As a premium vehicle, you expect luxury to go along with the practicality the V90 offers. Volvo does not skimp in that department. The seats are comfortable and supportive, wearing its leather upholstery with pride – along with a little Swedish flag flying from the inboard side of each seat. Room across both rows of seats are exceptional. And, no, there is not a third row of seats to be found on the V90.
Other changes on the V90 Cross Country worth noting are the new instrument cluster screen and the Google-driven infotainment system. The new full screen cluster has two half-dials – one for the speedometer, the other for the energy level meter – with a wide center screen that is easily filled with a map. One readout was hard to decipher – the bar graph for the fuel level. Maybe I could change the color of the bar itself to improve readability.
While I appreciate Google’s apps and architecture in the V90, I do miss having to mirror my smartphone to this new infotainment system. My two iPhones cannot be integrated. I can still Bluetooth them, though. My music files still play beautifully through the Bowers & Wilkins audio system.
As the music played on, the V90 Cross Country rode along just fine. The larger wheels and lower sidewall did add some firmness to the suspension system. The chassis did its best to absorb rougher roads left behind by an insane winter. However, it cornered very well and managed evasive maneuvers with ease.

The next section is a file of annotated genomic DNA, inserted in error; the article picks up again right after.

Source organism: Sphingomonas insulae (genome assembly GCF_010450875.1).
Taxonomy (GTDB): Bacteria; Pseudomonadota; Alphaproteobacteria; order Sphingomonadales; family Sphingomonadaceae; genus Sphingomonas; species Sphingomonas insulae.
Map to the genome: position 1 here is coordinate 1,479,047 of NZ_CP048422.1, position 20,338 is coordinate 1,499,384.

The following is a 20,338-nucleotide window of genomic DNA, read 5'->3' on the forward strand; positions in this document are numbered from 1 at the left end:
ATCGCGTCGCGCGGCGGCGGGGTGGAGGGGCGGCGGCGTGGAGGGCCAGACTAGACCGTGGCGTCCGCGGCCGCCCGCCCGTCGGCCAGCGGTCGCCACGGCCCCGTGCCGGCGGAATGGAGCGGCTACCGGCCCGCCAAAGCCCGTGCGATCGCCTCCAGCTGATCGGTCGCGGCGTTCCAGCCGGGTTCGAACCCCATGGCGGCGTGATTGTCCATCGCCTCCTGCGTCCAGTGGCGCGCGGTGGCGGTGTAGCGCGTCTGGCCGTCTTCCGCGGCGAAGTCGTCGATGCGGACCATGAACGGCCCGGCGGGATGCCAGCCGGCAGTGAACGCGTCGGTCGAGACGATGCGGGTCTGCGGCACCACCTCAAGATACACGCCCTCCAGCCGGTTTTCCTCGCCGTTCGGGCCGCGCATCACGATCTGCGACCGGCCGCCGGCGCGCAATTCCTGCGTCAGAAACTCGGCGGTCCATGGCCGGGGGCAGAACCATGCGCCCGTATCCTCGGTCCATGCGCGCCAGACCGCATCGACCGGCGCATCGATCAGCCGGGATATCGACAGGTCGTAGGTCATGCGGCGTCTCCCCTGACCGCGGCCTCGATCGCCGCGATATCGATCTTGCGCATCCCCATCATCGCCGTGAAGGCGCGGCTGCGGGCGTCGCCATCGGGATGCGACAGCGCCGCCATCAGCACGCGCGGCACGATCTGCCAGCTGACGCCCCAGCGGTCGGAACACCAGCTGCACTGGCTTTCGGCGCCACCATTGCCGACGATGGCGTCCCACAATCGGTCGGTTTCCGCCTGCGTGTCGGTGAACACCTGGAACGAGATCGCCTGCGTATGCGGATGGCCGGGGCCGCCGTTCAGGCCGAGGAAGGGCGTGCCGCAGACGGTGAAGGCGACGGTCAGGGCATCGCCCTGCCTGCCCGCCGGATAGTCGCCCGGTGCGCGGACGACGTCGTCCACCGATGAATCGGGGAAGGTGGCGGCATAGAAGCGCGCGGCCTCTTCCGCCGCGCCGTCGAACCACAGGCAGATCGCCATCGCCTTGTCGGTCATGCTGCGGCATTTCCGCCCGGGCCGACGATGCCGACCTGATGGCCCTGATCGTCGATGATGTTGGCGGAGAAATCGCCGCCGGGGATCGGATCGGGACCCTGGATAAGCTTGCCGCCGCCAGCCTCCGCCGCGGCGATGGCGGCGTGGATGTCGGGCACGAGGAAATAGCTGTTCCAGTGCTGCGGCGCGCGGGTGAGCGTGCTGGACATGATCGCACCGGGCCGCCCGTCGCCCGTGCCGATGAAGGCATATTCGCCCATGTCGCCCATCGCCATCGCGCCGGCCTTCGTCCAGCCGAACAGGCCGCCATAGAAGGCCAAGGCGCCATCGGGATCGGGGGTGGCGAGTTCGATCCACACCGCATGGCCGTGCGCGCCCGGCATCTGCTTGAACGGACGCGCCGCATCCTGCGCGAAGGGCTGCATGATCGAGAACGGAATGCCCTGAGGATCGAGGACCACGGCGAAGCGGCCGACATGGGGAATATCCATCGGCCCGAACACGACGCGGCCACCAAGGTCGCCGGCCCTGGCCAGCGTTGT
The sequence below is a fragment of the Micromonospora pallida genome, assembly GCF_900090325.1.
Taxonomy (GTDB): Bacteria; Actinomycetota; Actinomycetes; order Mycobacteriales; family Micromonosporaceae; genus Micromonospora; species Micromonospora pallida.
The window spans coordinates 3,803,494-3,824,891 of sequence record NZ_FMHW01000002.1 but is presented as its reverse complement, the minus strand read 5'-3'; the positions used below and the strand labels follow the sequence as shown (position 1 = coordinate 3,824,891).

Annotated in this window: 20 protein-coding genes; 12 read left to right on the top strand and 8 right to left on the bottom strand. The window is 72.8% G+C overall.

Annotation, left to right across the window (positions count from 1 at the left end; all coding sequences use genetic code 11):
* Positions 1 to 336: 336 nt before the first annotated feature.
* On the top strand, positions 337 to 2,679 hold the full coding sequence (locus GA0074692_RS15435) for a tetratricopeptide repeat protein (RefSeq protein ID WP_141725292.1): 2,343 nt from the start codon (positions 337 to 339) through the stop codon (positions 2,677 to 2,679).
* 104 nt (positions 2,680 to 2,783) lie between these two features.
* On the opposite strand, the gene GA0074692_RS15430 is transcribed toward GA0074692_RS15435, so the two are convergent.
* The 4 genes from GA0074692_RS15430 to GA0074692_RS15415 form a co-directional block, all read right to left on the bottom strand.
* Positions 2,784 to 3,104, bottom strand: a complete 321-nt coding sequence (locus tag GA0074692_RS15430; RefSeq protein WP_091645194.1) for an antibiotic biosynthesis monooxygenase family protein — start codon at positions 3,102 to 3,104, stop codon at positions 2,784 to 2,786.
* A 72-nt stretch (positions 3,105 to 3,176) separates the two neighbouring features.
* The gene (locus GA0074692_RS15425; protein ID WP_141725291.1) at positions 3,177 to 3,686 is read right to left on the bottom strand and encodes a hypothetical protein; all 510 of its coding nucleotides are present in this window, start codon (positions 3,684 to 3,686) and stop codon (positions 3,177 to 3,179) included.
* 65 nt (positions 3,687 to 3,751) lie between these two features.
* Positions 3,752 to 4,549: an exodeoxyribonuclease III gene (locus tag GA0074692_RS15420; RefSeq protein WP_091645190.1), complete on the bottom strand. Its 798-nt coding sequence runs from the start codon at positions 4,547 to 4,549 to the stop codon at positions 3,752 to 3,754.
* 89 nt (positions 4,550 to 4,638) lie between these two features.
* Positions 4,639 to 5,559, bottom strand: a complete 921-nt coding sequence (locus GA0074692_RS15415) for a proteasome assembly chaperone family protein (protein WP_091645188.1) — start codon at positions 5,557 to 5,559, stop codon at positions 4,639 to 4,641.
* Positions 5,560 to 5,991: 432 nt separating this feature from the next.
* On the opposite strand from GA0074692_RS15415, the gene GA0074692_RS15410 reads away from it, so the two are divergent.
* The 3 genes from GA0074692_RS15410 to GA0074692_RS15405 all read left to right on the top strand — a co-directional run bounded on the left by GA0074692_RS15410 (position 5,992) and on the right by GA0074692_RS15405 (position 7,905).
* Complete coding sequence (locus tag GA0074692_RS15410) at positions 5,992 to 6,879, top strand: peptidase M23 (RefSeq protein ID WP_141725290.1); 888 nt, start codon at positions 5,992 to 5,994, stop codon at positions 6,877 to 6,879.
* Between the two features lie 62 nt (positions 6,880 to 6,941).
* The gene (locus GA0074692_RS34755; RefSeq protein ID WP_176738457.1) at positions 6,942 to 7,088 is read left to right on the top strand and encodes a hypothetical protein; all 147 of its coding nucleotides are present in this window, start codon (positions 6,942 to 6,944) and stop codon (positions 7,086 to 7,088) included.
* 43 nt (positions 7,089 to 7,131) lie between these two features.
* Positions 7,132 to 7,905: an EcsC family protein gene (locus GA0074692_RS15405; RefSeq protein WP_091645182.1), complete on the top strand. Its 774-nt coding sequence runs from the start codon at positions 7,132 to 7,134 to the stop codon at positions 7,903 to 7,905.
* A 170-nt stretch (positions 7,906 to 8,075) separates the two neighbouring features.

I found the steering system pretty direct and offered a good turning radius and wheel response. On-center was fine with some adjustment needed to keep within the lanes. The braking system is pretty good, with solid stops in normal and panic situations. Although, we found pedal feel is bit on the softer side.
As for fuel economy, I gained an average of 24.5 MPG. Not bad, to be honest.
Perhaps the last thing I’ll mention is there was no real design updates on the exterior. Except for the 20-inch alloy wheels, everything else is how I remembered this winning station wagon. There is really nothing I dislike about it. That’s always a good thing in my book.
As for pricing, my 2022 Volvo V90 Cross Country tester came with a sticker price of $61,990. The V90 Cross Country starts at $56,200.
There was a lot of validation during this Victory Lap of #VOTY17. To me, it is the wagon to get when you’re spending somewhere north of $50,000. It may not bring back the memories of rear-facing third row seats, Brick designs, and Red Block engines. It will elevate your want of one of the few station wagons left on sale in this country.
What will never change at Volvo is its commitment to creating the safest vehicle in any segment. With safety, comes accessibility and intelligent design. Apply all of this to the V90 and you have a winner. In fact, #VOTY17 was the second award in-a-row that was presented to Volvo by this website.
It does not necessarily take a Victory Lap to validate something once confirmed about five years ago. It takes a deeper appreciation for a wonderfully practical and luxurious vehicle to ensure its legacy will one to own.
DISCLAIMER: Vehicle provided by Volvo Car USA
All photos by Randy Stern